Kenny makes last-ditch call for vote in favour of stability
Fianna Fáil accuses Coalition parties of running ‘fear and smear’ campaign
Taoiseach Enda Kenny has made a last-minute appeal to voters to return Fine Gael and Labour to power to ensure continuing political stability.
However, Fianna Fáil environment spokesman Barry Cowen accused the Government parties of running a campaign of “fear and smear”.
Mr Kenny said the choice to the electorate was clear and the two Coalition parties were the only ones with a track record and credibility. Speaking to The Irish Times, he said: “I understand that people are hurting and people are angry as a result of everything they have had to endure since the crash.
“I urge people to make a hard-headed decision in favour of recovery and progress and elect the only government that has the credibility and the track record to keep the recovery going and bring it into every home.” Mr Kenny said voters would have the opportunity tomorrow to re-elect a stable government of two parties which had a proven record over the past five years.
“Then there are the various Independents and smaller parties who have no record of agreeing on anything let alone forming a government and implementing a plan to grow the economy,” said the Taoiseach.
Fine Gael director of elections Brian Hayes urged his party members to make a final push over the next 48 hours to get the Fine Gael vote over 30 per cent. The party has adopted vote-management strategies in a number of constituencies, with leaflets asking Fine Gael supporters to vote number one for weaker candidates to deliver a second seat.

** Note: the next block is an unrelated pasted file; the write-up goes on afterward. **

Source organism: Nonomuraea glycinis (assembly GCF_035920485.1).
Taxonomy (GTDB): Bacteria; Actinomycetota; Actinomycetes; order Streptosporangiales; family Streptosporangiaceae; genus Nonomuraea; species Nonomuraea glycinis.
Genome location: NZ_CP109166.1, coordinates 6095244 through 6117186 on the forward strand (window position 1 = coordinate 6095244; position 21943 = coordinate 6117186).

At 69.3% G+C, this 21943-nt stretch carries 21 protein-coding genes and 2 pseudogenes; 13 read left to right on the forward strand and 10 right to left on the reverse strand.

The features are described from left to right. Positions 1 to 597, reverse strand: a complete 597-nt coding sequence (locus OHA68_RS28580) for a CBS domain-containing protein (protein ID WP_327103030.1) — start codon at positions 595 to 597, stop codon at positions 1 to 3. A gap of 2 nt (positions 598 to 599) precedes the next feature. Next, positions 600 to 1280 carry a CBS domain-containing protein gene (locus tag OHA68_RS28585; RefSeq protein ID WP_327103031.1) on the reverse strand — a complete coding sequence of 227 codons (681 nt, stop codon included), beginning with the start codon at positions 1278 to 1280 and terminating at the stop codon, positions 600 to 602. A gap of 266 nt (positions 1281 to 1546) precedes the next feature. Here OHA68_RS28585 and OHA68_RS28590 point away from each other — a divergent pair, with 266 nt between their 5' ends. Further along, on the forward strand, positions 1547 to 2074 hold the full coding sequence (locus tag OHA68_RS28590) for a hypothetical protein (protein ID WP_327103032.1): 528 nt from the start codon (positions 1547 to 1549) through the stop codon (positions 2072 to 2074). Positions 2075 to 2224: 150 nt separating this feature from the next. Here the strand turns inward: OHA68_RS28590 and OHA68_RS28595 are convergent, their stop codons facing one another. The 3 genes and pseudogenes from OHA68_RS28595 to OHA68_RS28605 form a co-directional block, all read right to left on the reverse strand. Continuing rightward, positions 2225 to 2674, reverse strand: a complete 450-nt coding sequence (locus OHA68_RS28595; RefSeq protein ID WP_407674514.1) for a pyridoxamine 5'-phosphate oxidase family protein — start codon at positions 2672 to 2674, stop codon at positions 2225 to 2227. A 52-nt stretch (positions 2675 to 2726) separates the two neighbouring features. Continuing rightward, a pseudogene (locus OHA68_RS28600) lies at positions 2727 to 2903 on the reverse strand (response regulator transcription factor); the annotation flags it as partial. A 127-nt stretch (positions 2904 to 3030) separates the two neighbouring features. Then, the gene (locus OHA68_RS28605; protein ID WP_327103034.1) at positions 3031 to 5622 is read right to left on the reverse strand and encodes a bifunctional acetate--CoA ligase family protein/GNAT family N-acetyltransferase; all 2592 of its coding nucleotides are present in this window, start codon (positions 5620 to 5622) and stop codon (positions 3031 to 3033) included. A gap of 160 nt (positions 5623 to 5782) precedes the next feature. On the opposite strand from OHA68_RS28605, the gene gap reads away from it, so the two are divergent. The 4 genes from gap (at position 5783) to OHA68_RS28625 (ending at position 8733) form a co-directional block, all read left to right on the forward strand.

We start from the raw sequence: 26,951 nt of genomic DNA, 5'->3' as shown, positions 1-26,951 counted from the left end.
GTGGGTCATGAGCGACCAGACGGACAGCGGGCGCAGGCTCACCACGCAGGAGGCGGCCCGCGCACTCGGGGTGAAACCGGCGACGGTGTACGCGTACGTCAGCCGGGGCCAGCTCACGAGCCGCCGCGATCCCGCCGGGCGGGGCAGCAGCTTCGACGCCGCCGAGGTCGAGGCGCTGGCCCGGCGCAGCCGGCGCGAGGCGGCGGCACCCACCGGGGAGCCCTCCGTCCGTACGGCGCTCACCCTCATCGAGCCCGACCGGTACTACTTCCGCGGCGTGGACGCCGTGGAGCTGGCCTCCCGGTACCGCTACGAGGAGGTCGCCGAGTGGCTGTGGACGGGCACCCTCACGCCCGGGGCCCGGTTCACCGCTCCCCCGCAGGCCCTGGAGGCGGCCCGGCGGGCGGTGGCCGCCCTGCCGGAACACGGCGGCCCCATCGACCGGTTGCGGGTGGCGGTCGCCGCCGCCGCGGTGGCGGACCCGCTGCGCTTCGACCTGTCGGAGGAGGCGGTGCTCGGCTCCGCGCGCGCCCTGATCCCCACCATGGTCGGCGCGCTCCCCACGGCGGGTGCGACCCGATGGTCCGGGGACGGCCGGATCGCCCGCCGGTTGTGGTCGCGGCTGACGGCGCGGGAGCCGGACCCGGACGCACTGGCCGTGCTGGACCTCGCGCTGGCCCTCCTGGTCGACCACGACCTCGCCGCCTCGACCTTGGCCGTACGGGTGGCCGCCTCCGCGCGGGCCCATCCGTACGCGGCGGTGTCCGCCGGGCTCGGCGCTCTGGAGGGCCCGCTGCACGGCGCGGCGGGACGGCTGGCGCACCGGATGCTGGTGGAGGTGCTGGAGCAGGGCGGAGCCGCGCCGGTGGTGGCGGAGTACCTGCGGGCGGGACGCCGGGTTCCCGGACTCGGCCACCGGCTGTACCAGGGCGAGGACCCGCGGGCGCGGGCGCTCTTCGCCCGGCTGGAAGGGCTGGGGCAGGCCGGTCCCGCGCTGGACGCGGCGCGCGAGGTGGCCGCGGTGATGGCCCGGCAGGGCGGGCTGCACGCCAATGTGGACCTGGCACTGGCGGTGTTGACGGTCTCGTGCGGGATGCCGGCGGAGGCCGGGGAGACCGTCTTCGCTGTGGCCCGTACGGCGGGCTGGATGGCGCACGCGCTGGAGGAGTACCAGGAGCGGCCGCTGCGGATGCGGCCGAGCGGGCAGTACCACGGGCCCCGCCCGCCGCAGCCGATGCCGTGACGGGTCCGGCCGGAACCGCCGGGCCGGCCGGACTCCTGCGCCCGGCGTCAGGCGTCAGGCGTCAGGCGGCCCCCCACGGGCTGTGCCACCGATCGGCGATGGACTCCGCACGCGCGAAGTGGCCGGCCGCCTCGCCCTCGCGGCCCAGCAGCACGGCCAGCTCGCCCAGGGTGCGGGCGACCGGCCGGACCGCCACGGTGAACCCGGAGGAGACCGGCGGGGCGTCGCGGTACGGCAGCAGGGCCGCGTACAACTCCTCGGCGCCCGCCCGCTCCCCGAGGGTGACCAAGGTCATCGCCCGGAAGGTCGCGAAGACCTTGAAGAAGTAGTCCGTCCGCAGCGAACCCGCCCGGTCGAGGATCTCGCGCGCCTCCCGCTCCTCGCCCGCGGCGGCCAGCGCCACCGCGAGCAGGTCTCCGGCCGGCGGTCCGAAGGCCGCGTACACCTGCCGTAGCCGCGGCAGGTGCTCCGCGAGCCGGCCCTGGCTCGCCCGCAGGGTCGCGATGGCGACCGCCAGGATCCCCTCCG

At her final press conference, Tánaiste Joan Burton emphasised Labour’s progressive policies and warned voters Fine Gael and Fianna Fáil might strike an arrangement after the election if the Coalition was not returned.
Speaking at the party’s final press conference in Dublin, Mr Cowen said Fianna Fáil was presenting itself as an alternative government.
“It’s been about learning from the past, understanding the present situation that the country is faced with and planning for the future with real and constructive alternatives,” the Offaly TD said.
Sinn Féin leader Gerry Adams insisted this would be a big election for his party, building on what he described as the “breakthrough” election in 2011. At the Green Party’s final press conference, leader Eamon Ryan said his “biggest fear is that the Irish people will not be inspired to go out and vote” after the campaign.
The Anti-Austerity Alliance-People Before Profit, which has a target of seven seats, predicted the demise of Labour, while the Independent Alliance’s Shane Ross said he would not make any red-line demands on local issues before entering coalition.
Renua leader Lucinda Creighton said her party was here to stay.